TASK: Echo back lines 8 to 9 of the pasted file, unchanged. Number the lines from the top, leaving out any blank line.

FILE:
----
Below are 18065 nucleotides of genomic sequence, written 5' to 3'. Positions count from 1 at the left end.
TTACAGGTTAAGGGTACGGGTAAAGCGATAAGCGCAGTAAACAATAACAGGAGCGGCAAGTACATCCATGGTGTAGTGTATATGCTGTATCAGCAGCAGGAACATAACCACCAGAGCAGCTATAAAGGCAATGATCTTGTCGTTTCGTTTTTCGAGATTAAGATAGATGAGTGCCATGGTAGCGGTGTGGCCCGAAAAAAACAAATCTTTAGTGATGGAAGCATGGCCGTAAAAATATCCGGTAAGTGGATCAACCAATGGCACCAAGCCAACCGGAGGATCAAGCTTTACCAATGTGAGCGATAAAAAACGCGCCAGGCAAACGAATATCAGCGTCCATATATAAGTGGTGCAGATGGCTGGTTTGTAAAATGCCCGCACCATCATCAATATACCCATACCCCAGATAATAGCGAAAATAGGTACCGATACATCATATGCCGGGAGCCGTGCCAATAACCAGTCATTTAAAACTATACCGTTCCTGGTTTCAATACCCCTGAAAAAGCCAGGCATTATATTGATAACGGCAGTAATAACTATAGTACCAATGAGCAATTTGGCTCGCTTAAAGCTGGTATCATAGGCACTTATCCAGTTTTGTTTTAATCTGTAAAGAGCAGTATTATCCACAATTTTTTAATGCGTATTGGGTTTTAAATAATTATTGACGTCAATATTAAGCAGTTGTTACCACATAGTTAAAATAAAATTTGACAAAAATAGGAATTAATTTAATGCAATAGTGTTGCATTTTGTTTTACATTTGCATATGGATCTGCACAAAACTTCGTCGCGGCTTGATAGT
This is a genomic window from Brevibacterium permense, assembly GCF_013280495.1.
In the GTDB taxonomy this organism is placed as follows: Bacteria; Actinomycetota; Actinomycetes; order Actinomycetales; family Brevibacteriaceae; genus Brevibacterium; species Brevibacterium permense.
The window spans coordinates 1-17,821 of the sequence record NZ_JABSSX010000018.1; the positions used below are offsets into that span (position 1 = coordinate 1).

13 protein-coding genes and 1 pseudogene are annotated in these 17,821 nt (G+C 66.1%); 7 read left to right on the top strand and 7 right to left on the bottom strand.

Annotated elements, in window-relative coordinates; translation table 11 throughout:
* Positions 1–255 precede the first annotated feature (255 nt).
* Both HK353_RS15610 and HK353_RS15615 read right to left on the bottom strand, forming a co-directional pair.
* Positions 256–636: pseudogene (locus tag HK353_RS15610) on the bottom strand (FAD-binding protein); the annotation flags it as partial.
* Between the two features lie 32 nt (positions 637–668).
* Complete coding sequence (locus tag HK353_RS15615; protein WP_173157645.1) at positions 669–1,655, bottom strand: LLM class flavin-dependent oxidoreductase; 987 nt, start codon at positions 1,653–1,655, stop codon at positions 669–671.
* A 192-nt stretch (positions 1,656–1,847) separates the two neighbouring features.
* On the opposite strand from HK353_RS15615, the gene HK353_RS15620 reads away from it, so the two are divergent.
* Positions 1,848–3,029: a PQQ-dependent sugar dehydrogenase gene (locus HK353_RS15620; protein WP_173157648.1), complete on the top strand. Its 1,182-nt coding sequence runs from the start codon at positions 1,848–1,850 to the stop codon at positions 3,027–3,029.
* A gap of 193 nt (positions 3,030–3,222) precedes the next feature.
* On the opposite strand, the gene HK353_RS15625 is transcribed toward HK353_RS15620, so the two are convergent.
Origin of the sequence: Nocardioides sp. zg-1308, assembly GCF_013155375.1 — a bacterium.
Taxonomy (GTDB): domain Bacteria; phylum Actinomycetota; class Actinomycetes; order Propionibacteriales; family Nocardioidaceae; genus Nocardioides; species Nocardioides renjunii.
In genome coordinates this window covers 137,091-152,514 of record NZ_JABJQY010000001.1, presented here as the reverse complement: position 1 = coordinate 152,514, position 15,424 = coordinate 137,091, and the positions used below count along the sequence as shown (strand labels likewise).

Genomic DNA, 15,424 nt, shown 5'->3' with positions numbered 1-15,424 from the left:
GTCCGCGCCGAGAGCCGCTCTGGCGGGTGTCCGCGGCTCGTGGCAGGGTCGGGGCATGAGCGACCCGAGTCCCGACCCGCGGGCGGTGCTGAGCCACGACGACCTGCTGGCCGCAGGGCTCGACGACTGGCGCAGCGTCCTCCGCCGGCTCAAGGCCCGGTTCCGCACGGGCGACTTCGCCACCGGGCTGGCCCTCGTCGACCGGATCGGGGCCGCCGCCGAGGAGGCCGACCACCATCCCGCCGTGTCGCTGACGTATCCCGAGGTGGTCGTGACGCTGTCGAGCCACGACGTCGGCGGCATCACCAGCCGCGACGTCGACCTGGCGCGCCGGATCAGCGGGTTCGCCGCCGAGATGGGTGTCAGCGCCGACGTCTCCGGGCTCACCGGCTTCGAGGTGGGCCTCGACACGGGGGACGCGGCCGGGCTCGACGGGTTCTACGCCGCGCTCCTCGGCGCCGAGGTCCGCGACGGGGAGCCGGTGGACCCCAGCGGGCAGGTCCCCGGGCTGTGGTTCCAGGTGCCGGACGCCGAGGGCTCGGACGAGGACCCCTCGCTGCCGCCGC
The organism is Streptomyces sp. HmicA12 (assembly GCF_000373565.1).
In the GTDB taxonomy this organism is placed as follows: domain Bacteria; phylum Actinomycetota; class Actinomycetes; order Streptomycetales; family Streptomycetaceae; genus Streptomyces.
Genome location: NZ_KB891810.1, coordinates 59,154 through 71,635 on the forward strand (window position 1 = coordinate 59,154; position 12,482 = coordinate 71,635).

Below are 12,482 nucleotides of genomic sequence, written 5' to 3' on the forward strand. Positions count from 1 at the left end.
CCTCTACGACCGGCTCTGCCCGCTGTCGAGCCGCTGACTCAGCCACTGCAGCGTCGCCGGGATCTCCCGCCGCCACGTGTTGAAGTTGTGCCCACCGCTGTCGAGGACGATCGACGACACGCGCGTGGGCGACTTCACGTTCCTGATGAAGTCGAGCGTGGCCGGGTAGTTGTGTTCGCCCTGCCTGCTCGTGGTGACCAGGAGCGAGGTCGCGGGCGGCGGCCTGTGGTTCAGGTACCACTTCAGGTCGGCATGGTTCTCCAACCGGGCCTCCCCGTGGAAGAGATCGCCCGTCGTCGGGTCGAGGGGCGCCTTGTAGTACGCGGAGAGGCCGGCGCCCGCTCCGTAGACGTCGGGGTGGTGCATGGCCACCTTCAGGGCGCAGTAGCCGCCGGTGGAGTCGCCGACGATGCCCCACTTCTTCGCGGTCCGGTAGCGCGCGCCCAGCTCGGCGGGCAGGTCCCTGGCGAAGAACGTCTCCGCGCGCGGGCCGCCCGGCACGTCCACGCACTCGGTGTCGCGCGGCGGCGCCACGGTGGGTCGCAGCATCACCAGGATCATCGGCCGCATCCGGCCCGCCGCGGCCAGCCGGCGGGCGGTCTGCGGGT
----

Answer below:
* Positions 1–255 precede the first annotated feature (255 nt).
* Both HK353_RS15610 and HK353_RS15615 read right to left on the bottom strand, forming a co-directional pair.